Yesterday I hopped in my car with Garrett and made the 750 trek up to Nashville. It’s a pretty regular drive for us since my entire family lives in the area, and it gives me a lot of time to think about my car.
As I’m going to meet hand out with my friends and family, I realize that my car doesn’t exactly give off “prosperity vibes”.
It’s old – thirteen years old – it’s an econo car, and not only that, it’s a station wagon, and the body has seen better days (thanks to me scratching up the passenger side in my first ever wreck).
Exactly the opposite of a cool car.
I can’t even count the number of times I’ve thought about replacing it.
On the one hand, I’m kind of proud of that car. It was my first major purchase from money I earned as a work-at-home-mom. I found this car on Craigslist because yes, you can buy a used car without losing your shirt, and was thrilled that I got a car that fit our needs so perfectly for about 2/3 of the budget I’d set.
But on the other hand, it is older with zero frills, and as I park it among all my family’s nice, shiny, newer cars, I feel a twang of embarrassment.
But as much as I’ve fantasized about an upgrade,
here’s why I still drive a beater car:
- It doesn’t cost me anything. In order to upgrade, I’d have to spend more of that hard earned money, because I’m pretty sure it’s trade in value is about equal with a cheap bicycle. We paid cash for it, it’s paid for, and other than maintenance doesn’t cost anything to have around.
- It’s gets pretty great fuel mileage. Living out in the sticks the way we do, everything is far away, so good fuel mileage is essential. I’d spend roughly twice as much as gas driving a small SUV, and that would make trips to Nashville, or even just homeschool co-op or Gabe’s Jujitsu class less frequent, and more of a strain.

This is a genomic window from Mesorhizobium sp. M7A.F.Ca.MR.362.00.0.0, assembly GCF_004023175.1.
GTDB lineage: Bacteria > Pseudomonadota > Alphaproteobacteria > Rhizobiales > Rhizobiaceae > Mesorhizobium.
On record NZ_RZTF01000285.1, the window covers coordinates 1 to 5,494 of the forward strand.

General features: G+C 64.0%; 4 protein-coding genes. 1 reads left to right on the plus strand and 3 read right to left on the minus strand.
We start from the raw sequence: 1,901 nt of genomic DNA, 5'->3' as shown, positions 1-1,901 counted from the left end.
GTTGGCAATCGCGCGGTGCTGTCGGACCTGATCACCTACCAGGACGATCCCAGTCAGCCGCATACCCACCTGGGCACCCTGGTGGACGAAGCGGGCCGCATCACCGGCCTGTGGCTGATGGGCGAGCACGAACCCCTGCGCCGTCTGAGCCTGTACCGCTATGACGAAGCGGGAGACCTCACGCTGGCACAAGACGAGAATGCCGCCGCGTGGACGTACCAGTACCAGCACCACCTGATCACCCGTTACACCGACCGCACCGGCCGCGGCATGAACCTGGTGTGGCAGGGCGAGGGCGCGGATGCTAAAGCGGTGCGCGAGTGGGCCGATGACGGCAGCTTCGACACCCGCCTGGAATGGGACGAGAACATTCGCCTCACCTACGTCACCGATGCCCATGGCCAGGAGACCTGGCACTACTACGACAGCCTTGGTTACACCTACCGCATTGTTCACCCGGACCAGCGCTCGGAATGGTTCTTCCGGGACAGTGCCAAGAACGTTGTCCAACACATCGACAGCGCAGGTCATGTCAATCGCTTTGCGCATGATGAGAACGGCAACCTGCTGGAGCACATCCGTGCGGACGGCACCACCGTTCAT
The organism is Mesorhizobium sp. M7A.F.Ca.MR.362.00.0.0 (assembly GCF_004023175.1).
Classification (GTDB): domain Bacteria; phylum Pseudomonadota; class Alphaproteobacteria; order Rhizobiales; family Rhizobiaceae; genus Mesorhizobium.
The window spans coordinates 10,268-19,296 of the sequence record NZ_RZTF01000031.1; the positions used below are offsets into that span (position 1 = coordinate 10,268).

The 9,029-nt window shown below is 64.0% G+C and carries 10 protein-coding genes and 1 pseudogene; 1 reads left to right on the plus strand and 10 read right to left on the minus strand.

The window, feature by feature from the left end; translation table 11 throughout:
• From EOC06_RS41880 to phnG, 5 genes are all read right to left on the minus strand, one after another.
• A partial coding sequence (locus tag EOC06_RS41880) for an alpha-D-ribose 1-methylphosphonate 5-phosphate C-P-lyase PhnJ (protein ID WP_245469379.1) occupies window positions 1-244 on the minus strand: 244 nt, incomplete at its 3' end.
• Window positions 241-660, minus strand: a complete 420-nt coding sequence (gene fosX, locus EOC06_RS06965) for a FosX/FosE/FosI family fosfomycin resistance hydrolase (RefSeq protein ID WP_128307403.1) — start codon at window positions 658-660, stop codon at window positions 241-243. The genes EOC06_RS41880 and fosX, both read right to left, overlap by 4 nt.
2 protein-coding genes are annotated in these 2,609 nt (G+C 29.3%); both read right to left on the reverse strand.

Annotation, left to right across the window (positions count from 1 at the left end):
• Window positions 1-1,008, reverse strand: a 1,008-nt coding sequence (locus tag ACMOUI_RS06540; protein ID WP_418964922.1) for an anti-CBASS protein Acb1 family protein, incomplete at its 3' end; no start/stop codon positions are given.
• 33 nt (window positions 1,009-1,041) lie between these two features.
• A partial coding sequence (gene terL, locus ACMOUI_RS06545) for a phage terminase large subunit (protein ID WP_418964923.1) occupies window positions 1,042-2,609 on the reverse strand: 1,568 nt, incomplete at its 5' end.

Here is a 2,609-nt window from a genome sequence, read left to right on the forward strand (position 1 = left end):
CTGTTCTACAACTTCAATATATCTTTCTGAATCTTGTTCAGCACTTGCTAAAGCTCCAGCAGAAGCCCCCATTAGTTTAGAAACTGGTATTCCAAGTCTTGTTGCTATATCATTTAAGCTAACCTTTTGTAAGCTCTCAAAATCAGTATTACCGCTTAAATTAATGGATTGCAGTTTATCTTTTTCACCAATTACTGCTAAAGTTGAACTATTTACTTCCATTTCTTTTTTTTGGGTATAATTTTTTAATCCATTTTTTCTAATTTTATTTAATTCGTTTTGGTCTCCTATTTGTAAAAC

- We live on a bumpy dirt road and I realized that I didn’t want to sink money
into a new car only to have the road rattle it apart. Not to mention the dust and gravel that works its way into every part of the car during dry weather (which is 90% of the time).
- We’ve chosen to put money into improving our house (and other things) instead. Last year, we bought a small how to renovate, and it still has a ways to go (although that has a lot more to do with us not knowing what we’re doing, than money).
And in the end, does it really matter what your car looks like? The reality is, it’s a good car, it’s just totally not cool. It holds my kids, my groceries, and my dog. What more could I ask for? …as long as it keeps on working, and gets us from point A, to point B.
This car may not look like much, but rather than being a sign of prosperity, the fact that it gets me where I’m going, doesn’t cost me in monthly payments, and saves money on gas make it an aid to prosperity.
I know that one day the car will start nickel and diming us, or maybe it’ll fail catastrophically, and we’ll have to replace it, but for now it’s working well. I don’t know about you, but I really like having things that aid me on my path to financial freedom, rather than those that bog me down with their useless shininess.
Because the bottom line is it doesn’t really matter what people think of your car.
So drive that old beater car with pride.
Update For the sake of transparency: I totaled that “beater car” about a year after this article was published. Never thought I’d say this, but boy do I miss that car! The extra cargo space, the visibility, etc. Count your blessings, right?
Anyway, I ended up “upgrading” to a smaller, and somewhat newer car. It gets much better fuel mileage, but isn’t as practical. I’m the only mom I know who drives a compact, but that’s okay – I like the fuel cost savings!
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